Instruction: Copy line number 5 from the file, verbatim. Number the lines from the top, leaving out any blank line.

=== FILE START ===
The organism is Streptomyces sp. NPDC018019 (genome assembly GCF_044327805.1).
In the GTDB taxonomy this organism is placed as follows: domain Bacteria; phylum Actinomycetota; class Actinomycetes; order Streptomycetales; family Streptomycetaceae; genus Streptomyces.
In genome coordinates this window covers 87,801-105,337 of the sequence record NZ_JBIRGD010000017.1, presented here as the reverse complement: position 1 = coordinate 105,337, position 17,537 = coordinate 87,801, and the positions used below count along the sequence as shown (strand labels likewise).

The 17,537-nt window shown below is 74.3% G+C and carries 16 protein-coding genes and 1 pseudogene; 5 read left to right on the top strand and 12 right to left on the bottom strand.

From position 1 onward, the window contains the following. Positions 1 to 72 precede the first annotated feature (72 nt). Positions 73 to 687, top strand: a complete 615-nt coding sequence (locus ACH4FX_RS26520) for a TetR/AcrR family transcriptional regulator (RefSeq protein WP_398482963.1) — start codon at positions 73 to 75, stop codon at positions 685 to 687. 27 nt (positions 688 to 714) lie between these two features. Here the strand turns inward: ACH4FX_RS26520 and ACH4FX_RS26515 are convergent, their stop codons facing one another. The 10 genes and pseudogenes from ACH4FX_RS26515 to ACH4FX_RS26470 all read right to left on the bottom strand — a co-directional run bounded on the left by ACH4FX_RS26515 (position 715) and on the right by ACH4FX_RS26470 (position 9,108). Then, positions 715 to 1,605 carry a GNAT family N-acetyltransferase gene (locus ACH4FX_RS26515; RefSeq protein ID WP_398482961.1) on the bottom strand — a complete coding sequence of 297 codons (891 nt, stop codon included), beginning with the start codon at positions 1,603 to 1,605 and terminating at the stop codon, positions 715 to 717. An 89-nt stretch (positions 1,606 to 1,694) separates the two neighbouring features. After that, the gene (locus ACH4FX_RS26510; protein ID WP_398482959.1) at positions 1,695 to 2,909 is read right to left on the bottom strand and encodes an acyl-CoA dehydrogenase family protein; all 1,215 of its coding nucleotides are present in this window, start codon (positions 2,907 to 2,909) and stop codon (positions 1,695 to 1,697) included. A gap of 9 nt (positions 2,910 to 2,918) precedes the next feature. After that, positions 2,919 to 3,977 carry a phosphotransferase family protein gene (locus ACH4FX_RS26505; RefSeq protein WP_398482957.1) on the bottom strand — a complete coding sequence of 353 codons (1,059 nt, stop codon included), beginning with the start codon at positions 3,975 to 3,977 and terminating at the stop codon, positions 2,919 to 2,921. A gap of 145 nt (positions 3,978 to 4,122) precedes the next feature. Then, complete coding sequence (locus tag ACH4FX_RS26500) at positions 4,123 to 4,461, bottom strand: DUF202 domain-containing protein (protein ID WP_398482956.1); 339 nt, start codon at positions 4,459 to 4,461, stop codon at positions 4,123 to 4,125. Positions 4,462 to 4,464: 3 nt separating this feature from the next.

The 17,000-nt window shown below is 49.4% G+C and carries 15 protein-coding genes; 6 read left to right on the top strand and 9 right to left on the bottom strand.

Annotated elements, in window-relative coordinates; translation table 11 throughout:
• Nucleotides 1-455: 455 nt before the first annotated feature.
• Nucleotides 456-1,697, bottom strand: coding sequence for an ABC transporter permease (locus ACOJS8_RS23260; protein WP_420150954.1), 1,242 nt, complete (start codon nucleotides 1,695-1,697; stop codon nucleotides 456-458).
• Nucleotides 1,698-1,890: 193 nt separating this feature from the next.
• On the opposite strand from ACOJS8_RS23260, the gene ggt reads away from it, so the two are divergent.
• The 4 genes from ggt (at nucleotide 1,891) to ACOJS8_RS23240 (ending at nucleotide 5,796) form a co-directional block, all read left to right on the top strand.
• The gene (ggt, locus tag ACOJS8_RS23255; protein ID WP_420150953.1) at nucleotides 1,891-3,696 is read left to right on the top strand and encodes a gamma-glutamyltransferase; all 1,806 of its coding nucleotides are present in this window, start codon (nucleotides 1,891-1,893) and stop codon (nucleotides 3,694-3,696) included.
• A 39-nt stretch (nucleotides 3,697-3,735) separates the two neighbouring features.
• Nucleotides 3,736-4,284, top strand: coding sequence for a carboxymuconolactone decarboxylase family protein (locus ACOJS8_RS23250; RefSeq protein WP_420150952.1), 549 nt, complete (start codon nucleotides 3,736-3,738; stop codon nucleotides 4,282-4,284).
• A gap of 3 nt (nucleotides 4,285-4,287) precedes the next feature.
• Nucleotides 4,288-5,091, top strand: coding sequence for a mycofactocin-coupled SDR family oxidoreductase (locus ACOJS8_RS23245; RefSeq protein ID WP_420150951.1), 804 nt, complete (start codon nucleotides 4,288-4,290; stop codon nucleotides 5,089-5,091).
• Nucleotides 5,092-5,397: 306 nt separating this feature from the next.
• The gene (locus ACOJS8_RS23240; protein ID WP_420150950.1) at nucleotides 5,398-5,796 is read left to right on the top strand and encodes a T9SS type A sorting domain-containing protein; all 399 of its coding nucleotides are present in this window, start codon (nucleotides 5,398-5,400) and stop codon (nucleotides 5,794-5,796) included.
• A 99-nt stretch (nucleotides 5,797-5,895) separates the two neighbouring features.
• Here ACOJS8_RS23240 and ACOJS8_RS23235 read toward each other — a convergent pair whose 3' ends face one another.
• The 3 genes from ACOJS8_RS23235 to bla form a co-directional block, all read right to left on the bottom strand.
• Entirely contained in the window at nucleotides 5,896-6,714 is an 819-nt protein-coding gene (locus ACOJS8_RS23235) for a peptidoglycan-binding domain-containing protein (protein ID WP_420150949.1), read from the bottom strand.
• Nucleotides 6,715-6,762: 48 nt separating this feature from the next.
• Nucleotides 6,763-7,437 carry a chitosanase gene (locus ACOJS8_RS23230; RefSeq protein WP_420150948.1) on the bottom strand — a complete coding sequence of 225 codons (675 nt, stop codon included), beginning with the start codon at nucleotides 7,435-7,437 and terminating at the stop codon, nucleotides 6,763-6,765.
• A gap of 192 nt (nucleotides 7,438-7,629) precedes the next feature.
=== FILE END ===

From position 1 onward, the window contains the following. Positions 1 to 72 precede the first annotated feature (72 nt). Positions 73 to 687, top strand: a complete 615-nt coding sequence (locus ACH4FX_RS26520) for a TetR/AcrR family transcriptional regulator (RefSeq protein WP_398482963.1) — start codon at positions 73 to 75, stop codon at positions 685 to 687. 27 nt (positions 688 to 714) lie between these two features. Here the strand turns inward: ACH4FX_RS26520 and ACH4FX_RS26515 are convergent, their stop codons facing one another. The 10 genes and pseudogenes from ACH4FX_RS26515 to ACH4FX_RS26470 all read right to left on the bottom strand — a co-directional run bounded on the left by ACH4FX_RS26515 (position 715) and on the right by ACH4FX_RS26470 (position 9,108). Then, positions 715 to 1,605 carry a GNAT family N-acetyltransferase gene (locus ACH4FX_RS26515; RefSeq protein ID WP_398482961.1) on the bottom strand — a complete coding sequence of 297 codons (891 nt, stop codon included), beginning with the start codon at positions 1,603 to 1,605 and terminating at the stop codon, positions 715 to 717. An 89-nt stretch (positions 1,606 to 1,694) separates the two neighbouring features. After that, the gene (locus ACH4FX_RS26510; protein ID WP_398482959.1) at positions 1,695 to 2,909 is read right to left on the bottom strand and encodes an acyl-CoA dehydrogenase family protein; all 1,215 of its coding nucleotides are present in this window, start codon (positions 2,907 to 2,909) and stop codon (positions 1,695 to 1,697) included. A gap of 9 nt (positions 2,910 to 2,918) precedes the next feature. After that, positions 2,919 to 3,977 carry a phosphotransferase family protein gene (locus ACH4FX_RS26505; RefSeq protein WP_398482957.1) on the bottom strand — a complete coding sequence of 353 codons (1,059 nt, stop codon included), beginning with the start codon at positions 3,975 to 3,977 and terminating at the stop codon, positions 2,919 to 2,921. A gap of 145 nt (positions 3,978 to 4,122) precedes the next feature. Then, complete coding sequence (locus tag ACH4FX_RS26500) at positions 4,123 to 4,461, bottom strand: DUF202 domain-containing protein (protein ID WP_398482956.1); 339 nt, start codon at positions 4,459 to 4,461, stop codon at positions 4,123 to 4,125. Positions 4,462 to 4,464: 3 nt separating this feature from the next.